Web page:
"Perhaps the most impressive of all the cookbook blogs are the three devoted to the 2004 edition of Gourmet magazine's "The Gourmet Cookbook" -- all 5¼ pounds and 1,300-odd recipes of it. Befitting this culinary Everest, all three writers are overachievers in their professional lives."

--Lee Gomes, The Wall Street Journal, May 28, 2008
"I should have told you before how much I've been enjoying reading your thoughts. You seem like such a great cook."

--Ruth Reichl, Editor-in-Chief of Gourmet Magazine, June 8 2008, comment on "Chocolate Velvet Ice Cream".

Saturday, September 29, 2007

Shrimp in Adobo Sauce

Shrimp in Adobo Sauce reminded me of one of the only times I've ever had authentic Mexican food--in XYZ Restaurant in Southwest Harbor, Maine about fourteen years ago. XYZ stands for Xalapa, Yucatan, and Zacatecas, and it was a far cry from the Three Burrito Combo I was used to in Mexican joints. I'm sorry to say that my dining experience was marred that night by my other discovery, which was the use of fine tequila as a sipping liquor. The owners were friends of my sister-in-law and her husband and when the four of us came for dinner everything flowed freely. Let's just say I've steered clear of tequila ever since that night, and 'nuff said.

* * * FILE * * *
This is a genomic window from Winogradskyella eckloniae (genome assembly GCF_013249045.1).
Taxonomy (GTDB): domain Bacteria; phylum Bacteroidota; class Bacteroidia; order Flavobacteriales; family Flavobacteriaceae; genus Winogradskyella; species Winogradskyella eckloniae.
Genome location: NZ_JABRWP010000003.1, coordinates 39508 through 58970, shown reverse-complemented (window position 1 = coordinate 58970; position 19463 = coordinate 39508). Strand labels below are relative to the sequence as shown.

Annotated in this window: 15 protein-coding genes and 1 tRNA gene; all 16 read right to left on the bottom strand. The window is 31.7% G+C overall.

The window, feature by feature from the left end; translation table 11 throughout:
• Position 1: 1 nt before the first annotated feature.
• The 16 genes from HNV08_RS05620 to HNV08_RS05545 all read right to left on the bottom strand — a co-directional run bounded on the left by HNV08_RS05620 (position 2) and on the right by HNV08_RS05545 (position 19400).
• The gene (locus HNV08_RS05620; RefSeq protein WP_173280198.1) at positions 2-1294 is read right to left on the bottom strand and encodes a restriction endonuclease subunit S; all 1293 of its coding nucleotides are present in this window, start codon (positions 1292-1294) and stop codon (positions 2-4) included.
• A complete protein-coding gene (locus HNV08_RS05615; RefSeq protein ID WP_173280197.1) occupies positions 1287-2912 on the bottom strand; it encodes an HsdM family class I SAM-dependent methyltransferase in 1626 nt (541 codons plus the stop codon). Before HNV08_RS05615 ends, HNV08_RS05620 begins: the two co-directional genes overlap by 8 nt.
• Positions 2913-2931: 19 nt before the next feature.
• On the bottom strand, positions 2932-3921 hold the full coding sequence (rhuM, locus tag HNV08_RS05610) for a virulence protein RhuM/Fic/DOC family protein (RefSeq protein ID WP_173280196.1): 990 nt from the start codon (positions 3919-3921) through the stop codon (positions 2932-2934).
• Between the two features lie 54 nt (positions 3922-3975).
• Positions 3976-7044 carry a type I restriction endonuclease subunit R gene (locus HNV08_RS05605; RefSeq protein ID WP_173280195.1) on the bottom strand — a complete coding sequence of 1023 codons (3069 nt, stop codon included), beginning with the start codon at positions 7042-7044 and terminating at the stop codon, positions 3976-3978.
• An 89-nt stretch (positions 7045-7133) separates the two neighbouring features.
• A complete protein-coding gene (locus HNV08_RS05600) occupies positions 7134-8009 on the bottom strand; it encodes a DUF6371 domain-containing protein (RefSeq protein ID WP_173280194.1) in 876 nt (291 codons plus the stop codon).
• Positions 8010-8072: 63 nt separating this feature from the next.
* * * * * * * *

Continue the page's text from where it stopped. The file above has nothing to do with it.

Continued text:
HOWEVER. Before the tequila fogged me up I was quite amazed by the food--meats and seafood sauced and rubbed with rich, spicy pepper purees. Authentic Mexican cuisine makes good use of smoked, dried peppers, and this is where you'll find a use for those mysterious creatures called pasilla negras, chipotles, anchos and poblanos.

I had dried ancho chilies in the cupboard and O'Malley helped me with the rest--toasting the chilies in a hot pan, then stripping them of seeds and stems, ripping into small pieces and soaking for 30 minutes. These were pureed with chopped onion, garlic and oregano and enough warm water to make a paste, which was then sauteed for five minutes. We added wine, vinegar and salt then, and eventually the shrimp. On the plate we garnished with chopped cilantro and diced avocado.

O'Malley is anxious to tell you what he thought of this dish, so here he is, in his own words.

Word of warning: WASH YOUR HANDS after making this, else you'll have the unpleasant smell of garlic following you around forever.

I liked it, mainly because I think that chili peppers are punk rock, and because garlic keeps away the mosquitoes, flies, vampires, evil sandmen, and Freddy Krueger. While I was cooking the sauce, I took one big whiff of it a few seconds before it was done--it clears the sinuses.

After the sauce was done, my Mom told me to taste it and see how it was. I took a tiny fraction of it off of the pan, licked it, and yelled so loud that I think I scarred the cat for life! I calmed down in a bit, being more surprised than anything.

Well, it ended up tasting wicked good with shrimp and avocado, though I didn't eat all of it because it's very filling--Don ended up eating most of it. I recommend keeping a glass of milk handy (or tequila!) in case it's too intense.

Final word before my mom starts writing again: Never eat this on a date if you don't want to frighten the poor girl (or guy)off with your garlic breath. Bye!

Suffice it to say our house last night was free from mosquitoes, flies, bogeymen, and people looking for dates.

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